In yet another aspect of the invention, polyethene has a density between 0.80-0.95 g/cm3.

According to another aspect of the invention, the carbon-containing gas comprises at least one of hydrocarbons, hydrocarbons containing oxygen and/or nitrogen, hydrocarbons containing halogens, carbon vapor, CO and CO2.

According to one aspect of the invention, polyethene can be deposited on the substrate surface by techniques such as but not limited to melting, sputtering, spin coating, dipping, and dip pen lithography. Any technique that can result in a polyethene layer on the substrate surface can be used in conformation with the process of the present invention.

According to another aspect of the invention, the polyethene layer is at least 100 nm thick.

According to still another aspect of the invention, the ratio of the carbon-containing gas and hydrogen is about 0.1-3.0:100.

According to one aspect of the invention, the ratio of the carbon containing gas and hydrogen is about 0.3-1.0:100.

According to still another aspect of the invention, a sulfur containing species in the concentration range of about 100 ppm to about 1000 ppm is added to the gaseous mixture for enhancing the density of diamond nucleation and growth rate.

According to another aspect of the invention, the total pressure of the gases in the gaseous mixture is in the range of about 10-100 Torr.

According to a further aspect of the invention, a method of diamond nucleation is provided, wherein the polyethene is a ‘kitchen-wrap’ or ‘food-wrap’ polyethene. The ‘kitchen wrap’ or ‘food-wrap’ polyethene is a simple and cheap seeding material for diamond nucleation as compared to any conventionally used seeding process.

According to another aspect of the invention, the method of diamond thin film nucleation is made on a copper substrate by ‘food-wrap’ polyethene under chemical vapor deposition conditions.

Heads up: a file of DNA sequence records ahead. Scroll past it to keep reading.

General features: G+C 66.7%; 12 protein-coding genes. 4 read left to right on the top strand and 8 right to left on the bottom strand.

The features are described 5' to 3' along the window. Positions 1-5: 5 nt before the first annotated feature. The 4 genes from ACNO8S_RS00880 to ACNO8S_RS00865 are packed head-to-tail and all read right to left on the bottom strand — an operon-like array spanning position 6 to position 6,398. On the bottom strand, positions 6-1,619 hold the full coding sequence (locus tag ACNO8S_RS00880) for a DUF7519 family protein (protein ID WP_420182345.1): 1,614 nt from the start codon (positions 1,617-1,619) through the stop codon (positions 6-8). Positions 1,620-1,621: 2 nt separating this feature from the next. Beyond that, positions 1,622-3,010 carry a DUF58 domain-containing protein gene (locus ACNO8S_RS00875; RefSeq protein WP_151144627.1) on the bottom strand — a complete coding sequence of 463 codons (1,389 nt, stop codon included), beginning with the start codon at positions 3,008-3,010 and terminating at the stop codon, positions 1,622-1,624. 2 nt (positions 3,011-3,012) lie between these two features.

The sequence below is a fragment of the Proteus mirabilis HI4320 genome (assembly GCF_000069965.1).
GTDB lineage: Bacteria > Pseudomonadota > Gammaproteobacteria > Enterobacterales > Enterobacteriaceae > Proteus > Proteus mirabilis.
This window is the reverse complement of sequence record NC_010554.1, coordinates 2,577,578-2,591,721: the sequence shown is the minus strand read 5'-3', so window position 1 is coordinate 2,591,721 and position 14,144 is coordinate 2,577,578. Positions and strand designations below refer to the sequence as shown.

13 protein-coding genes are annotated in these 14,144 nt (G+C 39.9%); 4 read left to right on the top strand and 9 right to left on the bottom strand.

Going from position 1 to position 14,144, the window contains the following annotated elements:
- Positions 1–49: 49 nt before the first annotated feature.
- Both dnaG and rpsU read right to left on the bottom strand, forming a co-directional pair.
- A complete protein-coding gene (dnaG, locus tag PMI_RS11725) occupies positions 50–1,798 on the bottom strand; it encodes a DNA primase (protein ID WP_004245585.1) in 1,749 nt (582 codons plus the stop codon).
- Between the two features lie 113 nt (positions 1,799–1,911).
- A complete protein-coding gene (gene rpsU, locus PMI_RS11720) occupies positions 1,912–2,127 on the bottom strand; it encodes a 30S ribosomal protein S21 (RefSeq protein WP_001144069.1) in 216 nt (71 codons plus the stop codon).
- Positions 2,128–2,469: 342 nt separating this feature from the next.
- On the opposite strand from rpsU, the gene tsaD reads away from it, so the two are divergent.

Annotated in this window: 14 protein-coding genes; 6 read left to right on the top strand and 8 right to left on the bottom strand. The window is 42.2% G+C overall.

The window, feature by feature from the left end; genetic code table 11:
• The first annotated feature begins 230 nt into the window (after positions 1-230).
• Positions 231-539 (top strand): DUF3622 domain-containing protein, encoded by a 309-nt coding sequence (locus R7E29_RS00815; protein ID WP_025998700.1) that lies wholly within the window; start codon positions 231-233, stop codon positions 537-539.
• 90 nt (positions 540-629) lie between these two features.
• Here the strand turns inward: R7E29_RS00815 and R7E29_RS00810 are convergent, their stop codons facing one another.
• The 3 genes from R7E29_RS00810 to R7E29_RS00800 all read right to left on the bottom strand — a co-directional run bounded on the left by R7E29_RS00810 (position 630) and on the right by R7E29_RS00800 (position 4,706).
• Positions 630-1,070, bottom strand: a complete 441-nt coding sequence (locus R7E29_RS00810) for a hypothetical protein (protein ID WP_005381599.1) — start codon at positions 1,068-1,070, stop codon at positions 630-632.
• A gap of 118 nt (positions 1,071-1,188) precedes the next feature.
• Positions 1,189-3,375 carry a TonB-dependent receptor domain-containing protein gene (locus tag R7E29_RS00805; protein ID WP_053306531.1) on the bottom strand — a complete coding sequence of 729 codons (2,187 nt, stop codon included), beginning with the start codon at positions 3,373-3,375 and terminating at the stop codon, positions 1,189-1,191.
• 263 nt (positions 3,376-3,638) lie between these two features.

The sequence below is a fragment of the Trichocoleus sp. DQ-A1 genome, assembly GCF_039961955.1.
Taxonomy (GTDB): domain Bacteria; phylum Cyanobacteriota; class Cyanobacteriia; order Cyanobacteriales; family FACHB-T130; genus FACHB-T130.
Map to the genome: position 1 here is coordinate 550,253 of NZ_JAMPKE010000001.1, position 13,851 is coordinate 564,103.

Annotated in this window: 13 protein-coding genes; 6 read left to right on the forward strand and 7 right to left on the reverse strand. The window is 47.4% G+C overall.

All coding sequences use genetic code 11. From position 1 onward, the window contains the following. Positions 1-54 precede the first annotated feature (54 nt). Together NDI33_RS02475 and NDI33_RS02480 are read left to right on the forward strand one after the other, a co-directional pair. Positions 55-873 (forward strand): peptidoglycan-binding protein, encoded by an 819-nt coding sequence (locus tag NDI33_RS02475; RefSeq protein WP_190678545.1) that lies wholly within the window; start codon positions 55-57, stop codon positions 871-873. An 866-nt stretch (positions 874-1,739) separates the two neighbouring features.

According to still another aspect of the invention, the method of nucleation of diamond film is made on a silver substrate by ‘food-wrap’ polyethene under chemical vapor deposition conditions.

According to one aspect of the invention, a method of fabrication of diamond using polyethene as nucleating agent is provided, said method comprising: providing a substrate surface, depositing polyethene layer on the substrate surface, and exposing the substrate surface to a gaseous mixture comprising of at least a carbon-containing gas, and hydrogen at a substrate temperature of 400-800° C. for a period of at least 0.5 hours, in presence of an energy source that can break the gaseous molecules into radical; wherein the said substrate surface is a metal that neither forms carbide nor dissolves carbon.

According to another aspect of the invention, a method of fabrication of diamond using polyethene as nucleating agent is provided wherein, the substrate surface comprises at least one of Cu, Ag, and Au.

According to a further aspect of the invention, the carbon-containing gas comprises at least one of hydrocarbons, hydrocarbons containing oxygen and/or nitrogen, hydrocarbons containing halogens, carbon vapor, CO and CO2.

According to still another aspect of the invention, a method of diamond nucleation using polyethene is provided that is a significant step towards non-cumbersome, non-abrasive and non-destructive nucleation of diamond for commercial production particularly in the field of electronics. Surprisingly, even the presence of any catalyst or seeding that have been conventionally used in the state of the art is not required.

Hereinafter, the present invention will be explained in more detail with reference to the following description and accompanying drawings. However, the examples provided are given for the purpose of illustration of one of the various embodiments of the present invention and in no way be construed as limiting the scope of the invention.

BRIEF DESCRIPTION OF THE INVENTION

Further features and advantages of the invention will become apparent from the following detailed description taken in conjunction with the accompanying figures showing illustrative embodiments of the invention, in which: